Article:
ANNAPOLIS, Md. -- The state will abandon the touch-screen voting machines that have sparked years of protests and replace the system with devices that permit a manual recount.Unfortunately, they won't be available until 2012 ....
Maryland purchased the machines in the wake of the 2000 Florida election. They have been criticized as unreliable and susceptible to tampering.
Gov. Martin O'Malley has proposed $6.8 million to buy optical-scan machines, which can read paper ballots filled in by voters with pencil or pen.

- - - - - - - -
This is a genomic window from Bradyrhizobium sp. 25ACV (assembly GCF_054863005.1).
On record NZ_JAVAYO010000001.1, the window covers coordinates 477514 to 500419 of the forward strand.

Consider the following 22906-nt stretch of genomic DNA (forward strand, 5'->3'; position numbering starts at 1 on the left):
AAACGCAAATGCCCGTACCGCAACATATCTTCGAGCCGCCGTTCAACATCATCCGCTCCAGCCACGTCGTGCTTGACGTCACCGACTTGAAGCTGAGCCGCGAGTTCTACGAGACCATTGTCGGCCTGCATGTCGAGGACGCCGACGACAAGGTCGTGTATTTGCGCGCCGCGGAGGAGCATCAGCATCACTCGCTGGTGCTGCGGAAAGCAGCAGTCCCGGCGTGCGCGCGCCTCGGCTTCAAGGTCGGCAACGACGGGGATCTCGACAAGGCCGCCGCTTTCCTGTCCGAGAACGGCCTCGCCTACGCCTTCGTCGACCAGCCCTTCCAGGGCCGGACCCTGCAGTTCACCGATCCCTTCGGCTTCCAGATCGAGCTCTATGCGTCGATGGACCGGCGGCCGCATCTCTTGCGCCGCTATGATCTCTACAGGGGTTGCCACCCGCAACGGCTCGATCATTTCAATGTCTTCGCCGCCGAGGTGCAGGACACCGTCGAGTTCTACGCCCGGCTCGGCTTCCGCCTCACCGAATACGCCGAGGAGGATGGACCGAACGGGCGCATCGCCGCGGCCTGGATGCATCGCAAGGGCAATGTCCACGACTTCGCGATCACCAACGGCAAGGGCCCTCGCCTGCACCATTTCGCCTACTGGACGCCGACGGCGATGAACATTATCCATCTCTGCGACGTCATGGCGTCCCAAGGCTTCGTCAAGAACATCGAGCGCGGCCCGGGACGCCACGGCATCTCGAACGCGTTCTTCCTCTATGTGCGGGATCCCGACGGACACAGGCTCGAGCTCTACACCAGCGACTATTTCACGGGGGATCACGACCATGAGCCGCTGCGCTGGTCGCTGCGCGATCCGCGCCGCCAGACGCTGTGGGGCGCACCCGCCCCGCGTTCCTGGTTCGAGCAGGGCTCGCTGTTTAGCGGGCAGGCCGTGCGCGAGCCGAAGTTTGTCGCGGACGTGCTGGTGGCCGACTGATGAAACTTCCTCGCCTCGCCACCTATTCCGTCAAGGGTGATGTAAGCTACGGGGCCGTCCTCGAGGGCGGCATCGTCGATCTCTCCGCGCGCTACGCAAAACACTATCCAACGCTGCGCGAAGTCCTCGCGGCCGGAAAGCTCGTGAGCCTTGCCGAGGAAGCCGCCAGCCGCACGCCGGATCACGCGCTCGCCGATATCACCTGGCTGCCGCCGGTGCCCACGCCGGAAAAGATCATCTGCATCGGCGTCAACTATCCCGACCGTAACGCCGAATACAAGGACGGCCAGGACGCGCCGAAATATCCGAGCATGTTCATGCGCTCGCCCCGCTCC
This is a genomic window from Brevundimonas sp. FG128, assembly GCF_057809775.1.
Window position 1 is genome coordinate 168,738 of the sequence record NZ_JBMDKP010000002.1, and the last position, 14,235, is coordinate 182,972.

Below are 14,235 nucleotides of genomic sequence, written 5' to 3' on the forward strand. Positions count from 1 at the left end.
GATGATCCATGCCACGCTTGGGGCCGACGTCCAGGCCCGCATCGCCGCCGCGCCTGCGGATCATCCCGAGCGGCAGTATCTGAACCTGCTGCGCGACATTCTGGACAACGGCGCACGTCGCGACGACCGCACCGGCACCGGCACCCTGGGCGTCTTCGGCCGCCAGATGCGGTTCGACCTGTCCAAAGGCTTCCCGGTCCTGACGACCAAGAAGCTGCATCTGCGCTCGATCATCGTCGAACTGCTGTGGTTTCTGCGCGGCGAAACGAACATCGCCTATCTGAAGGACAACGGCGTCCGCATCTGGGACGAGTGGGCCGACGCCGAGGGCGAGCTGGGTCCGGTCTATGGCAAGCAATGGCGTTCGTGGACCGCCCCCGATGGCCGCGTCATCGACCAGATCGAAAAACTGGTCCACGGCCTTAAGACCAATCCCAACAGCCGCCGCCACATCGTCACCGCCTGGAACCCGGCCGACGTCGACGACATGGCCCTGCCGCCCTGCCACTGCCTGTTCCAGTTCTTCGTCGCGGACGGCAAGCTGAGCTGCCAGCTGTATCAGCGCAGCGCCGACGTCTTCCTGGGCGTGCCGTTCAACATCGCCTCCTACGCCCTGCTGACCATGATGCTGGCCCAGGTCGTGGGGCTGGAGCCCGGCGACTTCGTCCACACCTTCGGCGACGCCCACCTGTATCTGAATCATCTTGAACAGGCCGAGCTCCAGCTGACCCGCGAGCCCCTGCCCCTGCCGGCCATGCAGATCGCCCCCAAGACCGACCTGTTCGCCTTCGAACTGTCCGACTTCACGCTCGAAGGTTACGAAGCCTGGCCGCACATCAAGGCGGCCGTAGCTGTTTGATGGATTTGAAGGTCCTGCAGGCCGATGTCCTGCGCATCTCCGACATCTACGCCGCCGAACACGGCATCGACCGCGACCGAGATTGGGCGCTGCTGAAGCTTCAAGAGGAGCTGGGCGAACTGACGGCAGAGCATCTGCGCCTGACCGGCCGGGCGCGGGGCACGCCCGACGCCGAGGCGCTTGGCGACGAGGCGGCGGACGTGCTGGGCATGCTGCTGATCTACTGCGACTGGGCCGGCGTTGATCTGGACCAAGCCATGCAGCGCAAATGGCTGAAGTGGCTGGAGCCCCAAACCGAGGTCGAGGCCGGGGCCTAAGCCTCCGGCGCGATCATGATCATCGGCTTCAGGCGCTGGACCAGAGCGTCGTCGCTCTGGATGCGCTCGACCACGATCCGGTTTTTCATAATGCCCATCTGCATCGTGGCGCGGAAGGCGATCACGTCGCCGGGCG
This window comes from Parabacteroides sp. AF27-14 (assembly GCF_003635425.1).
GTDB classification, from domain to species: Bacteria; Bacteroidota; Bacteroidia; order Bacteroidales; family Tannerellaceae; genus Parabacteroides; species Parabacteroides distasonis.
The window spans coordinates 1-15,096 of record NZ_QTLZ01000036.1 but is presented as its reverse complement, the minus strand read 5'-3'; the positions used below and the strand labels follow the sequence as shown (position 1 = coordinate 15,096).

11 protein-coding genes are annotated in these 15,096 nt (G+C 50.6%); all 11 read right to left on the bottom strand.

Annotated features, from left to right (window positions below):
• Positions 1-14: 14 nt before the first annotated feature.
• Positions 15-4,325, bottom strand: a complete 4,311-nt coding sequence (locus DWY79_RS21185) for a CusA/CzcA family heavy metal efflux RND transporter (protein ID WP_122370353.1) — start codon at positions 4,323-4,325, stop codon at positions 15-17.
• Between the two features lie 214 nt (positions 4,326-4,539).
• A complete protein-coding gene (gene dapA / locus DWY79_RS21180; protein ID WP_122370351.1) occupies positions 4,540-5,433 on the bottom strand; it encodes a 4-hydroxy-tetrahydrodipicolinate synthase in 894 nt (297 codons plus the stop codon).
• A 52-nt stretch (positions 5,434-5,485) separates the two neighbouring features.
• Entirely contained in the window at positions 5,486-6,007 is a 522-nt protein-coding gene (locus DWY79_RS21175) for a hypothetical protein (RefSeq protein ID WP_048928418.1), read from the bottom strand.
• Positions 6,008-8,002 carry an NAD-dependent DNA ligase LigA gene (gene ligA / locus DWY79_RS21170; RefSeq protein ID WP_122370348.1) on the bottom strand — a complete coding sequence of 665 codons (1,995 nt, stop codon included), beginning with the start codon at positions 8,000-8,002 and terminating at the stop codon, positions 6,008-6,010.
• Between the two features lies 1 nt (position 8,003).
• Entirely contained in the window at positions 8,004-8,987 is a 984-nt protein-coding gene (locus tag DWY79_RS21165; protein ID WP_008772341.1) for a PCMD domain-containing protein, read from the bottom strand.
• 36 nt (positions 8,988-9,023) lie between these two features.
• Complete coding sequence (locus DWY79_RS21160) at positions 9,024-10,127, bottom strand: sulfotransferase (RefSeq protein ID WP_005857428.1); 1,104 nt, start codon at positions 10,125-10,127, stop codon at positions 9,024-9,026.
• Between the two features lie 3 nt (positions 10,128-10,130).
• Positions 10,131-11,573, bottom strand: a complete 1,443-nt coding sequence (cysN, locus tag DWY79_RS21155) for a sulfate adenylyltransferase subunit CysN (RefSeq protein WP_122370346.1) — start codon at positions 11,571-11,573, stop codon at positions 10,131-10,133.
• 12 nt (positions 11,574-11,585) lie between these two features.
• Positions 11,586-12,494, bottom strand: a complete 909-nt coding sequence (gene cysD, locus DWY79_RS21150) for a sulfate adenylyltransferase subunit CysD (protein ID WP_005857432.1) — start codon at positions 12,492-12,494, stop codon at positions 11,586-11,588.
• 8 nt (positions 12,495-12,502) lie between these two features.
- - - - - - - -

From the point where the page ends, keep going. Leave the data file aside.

Election reform advocates praised the move, saying voters currently have no guarantee that their ballots would be properly counted by the state's ATM-style machines, which were manufactured by Diebold Inc.
"Our machines can easily be rigged in ways that are undetectable," said Robert Ferraro of SAVE our Votes, a nonpartisan group. "We were anxiously waiting to see if the governor put the money in his budget, and he did, so we are very pleased. Otherwise, we would have been stuck with a paperless system."
Friday, January 18, 2008
Maryland to switch to optical-scan voting machines
That sound you hear is the collective sigh of relief of the voters of Maryland: